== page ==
– Are outer suburbs dense enough to walk?Posted: May 4, 2011
This story in The Age says average dwelling densities in the fringe Growth Areas need to double to make walking to local shops and services viable.
It’s based on a report, Shall We Dense? (geddit?), which says the current minimum average density of 15 dwellings/Ha in the Growth Areas only yields about 510 dwellings within walking distance of local shops and services. Density needs to increase to 25-30 dwellings/Ha to provide enough residents – about 3,000 – to make local shops within walking distance viable.
I’ve said before that the downsides of sprawl are exaggerated, however if new residents of outer suburbs freely choose to live at higher densities and thereby consume less space, that’s got to be a positive step. The problem, as I touched on here, is finding the magic factor that might induce such a shift in preferences.
I don’t think that factor is being able to walk to shops. I can’t see that home buyers in the Growth Areas would actually choose to forego a big detached house and garden in order to buy, for much the same price, a considerably smaller townhouse or apartment so they could be within walking distance of a local shop or two.
I guess that really depends on what the local shops offer. But this is the outer suburbs – it isn’t Tales of the City or The Secret Life of Us. It can’t be assumed that merely increasing outer suburban housing density will create an environment with the ‘buzz’ and ambience of a St Kilda or Fitzroy. The relatively high density of activities in the inner city is sustained to a considerable degree by young, high income professionals without dependents who support all those restaurants, galleries, coffee bars and specialty services. They aren’t there by accident either – they live there because it’s close to the CBD and all those high-flying jobs and cultural, leisure and entertainment attractions. They’re prepared to downsize to get it.
The average outer suburban resident, in contrast, is likely to be married, have children, a big mortgage and limited disposable income. It’s another thing entirely for a family in the outer suburbs to downsize in order to live within walking distance of a small and expensive grocery store, perhaps with the choice of a coffee shop or a restaurant. Something this local is simply not going to have anything like the sheer number and diversity of people and outlets seen in inner city locations.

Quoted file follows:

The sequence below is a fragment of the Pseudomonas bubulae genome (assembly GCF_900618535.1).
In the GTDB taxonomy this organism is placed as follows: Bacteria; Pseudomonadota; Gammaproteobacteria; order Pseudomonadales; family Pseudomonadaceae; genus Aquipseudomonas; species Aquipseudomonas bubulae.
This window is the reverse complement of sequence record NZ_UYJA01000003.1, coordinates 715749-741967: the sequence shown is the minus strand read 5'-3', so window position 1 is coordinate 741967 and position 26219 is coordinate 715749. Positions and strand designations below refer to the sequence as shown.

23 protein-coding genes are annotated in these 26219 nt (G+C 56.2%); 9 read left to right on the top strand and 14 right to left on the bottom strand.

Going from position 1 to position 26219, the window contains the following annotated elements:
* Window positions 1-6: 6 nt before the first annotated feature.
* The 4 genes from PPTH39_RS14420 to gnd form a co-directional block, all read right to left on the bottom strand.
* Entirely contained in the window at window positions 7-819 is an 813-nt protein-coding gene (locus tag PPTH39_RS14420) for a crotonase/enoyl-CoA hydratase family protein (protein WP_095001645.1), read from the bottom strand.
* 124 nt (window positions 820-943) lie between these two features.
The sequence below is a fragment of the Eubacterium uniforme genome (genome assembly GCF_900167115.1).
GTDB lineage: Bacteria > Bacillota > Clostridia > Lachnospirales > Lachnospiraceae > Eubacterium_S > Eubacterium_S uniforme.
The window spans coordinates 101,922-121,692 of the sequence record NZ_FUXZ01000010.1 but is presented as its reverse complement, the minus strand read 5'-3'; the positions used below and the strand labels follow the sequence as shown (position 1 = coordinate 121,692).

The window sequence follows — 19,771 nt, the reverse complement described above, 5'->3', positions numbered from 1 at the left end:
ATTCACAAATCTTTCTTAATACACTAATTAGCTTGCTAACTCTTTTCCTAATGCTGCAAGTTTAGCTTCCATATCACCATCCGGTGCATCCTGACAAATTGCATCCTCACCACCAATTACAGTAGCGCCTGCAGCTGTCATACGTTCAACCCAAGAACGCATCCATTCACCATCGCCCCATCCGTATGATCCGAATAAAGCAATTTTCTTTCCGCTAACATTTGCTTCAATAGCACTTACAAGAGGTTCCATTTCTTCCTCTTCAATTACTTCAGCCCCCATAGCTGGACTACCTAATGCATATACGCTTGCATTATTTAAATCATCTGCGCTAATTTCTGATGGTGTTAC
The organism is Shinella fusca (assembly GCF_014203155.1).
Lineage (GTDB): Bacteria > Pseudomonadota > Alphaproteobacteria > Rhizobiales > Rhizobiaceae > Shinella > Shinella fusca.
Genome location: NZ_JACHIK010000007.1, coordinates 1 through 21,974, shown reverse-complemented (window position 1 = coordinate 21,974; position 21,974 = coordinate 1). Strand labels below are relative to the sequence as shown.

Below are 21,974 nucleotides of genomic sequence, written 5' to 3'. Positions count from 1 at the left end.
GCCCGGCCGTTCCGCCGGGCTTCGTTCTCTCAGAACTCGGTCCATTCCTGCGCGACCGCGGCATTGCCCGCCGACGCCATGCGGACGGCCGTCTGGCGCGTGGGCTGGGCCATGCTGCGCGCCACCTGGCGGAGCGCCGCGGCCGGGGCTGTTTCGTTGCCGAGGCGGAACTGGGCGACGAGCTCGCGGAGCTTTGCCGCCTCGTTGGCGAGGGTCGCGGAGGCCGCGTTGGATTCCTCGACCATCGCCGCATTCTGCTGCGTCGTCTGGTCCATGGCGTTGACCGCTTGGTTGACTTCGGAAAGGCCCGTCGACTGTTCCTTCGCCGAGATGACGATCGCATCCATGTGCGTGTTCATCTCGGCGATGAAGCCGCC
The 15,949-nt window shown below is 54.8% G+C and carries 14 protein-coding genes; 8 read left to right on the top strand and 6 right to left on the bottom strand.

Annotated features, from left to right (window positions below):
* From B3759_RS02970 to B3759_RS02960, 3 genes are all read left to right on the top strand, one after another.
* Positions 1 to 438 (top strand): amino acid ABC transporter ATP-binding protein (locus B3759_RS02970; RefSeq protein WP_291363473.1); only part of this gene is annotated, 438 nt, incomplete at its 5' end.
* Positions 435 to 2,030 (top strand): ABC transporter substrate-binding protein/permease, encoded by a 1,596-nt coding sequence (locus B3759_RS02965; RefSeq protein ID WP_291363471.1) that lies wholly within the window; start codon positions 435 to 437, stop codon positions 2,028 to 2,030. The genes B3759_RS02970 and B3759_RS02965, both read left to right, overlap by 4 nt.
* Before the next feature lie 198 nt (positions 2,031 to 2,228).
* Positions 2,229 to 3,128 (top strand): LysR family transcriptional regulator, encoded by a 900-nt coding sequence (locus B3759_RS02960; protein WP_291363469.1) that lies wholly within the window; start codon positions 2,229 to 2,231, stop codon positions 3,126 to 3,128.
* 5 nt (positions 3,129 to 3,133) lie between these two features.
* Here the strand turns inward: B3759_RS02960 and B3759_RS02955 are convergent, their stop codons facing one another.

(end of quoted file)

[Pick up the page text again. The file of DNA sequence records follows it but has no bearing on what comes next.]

It’s not just a matter of ‘buzz’ either. Since they’d almost certainly still have a car (even in the inner city only 14% of families didn’t have a car at the 2006 Census; and 41% had two or more!), the marginal cost of driving to a district centre, rather than walking locally, would be low. Time-stretched families could load the car to the gunnels with a week’s worth of groceries bought from a large supermarket, do some comparison shopping at the fruiterer, and maybe undertake a range of complementary activities such as making a wager at the TAB, having a haircut, getting a prescription filled, or taking little Dakota to the doctor. They could choose from a range of places to eat lunch.
While average lot sizes in the Growth Areas have fallen substantially in recent years, that’s been primarily in response to a significant drop in affordability, rather than to any fundamental change in dwelling preferences. Getting outer suburban home buyers and developers to choose higher density living in large numbers will require a much more sophisticated approach than offering them a few desultory shops within ten minutes walk.
Giving people compelling reasons to live in new ways that happen to be more sustainable is the key. I think there may be potential for new market-driven development forms in the outer suburbs that emphasise connectedness with others and sociability. In all likelihood these would be denser and more walkable than the current suburban form, but my feeling is these physical attributes would be a by-product rather than the key drivers.
Of course I’m implicitly assuming that policy should have regard to what people actually want. Some will still contend that, notwithstanding home buyers preferences, higher densities should be made mandatory in the Growth Areas because of the negative social costs of sprawl. I don’t necessarily agree (although I think we have to get the price signals right) but I think the onus is on those who argue the ‘mandatory’ case to come up with much better evidence than is usually provided to support their case.
I couldn’t find a copy of Shall We Dense? I think it’s very disappointing in this digital age that neither The Age on-line nor the authors provide a link to it. I did find what appears to be a precursor report (see here) which has some very interesting pictures but isn’t very analytical. As an aside, how do authors come up with titles like Shall We Dense? I don’t ‘geddit’ – can anyone explain the relevance of the ‘literary’ allusion to either the film or the song of the same name?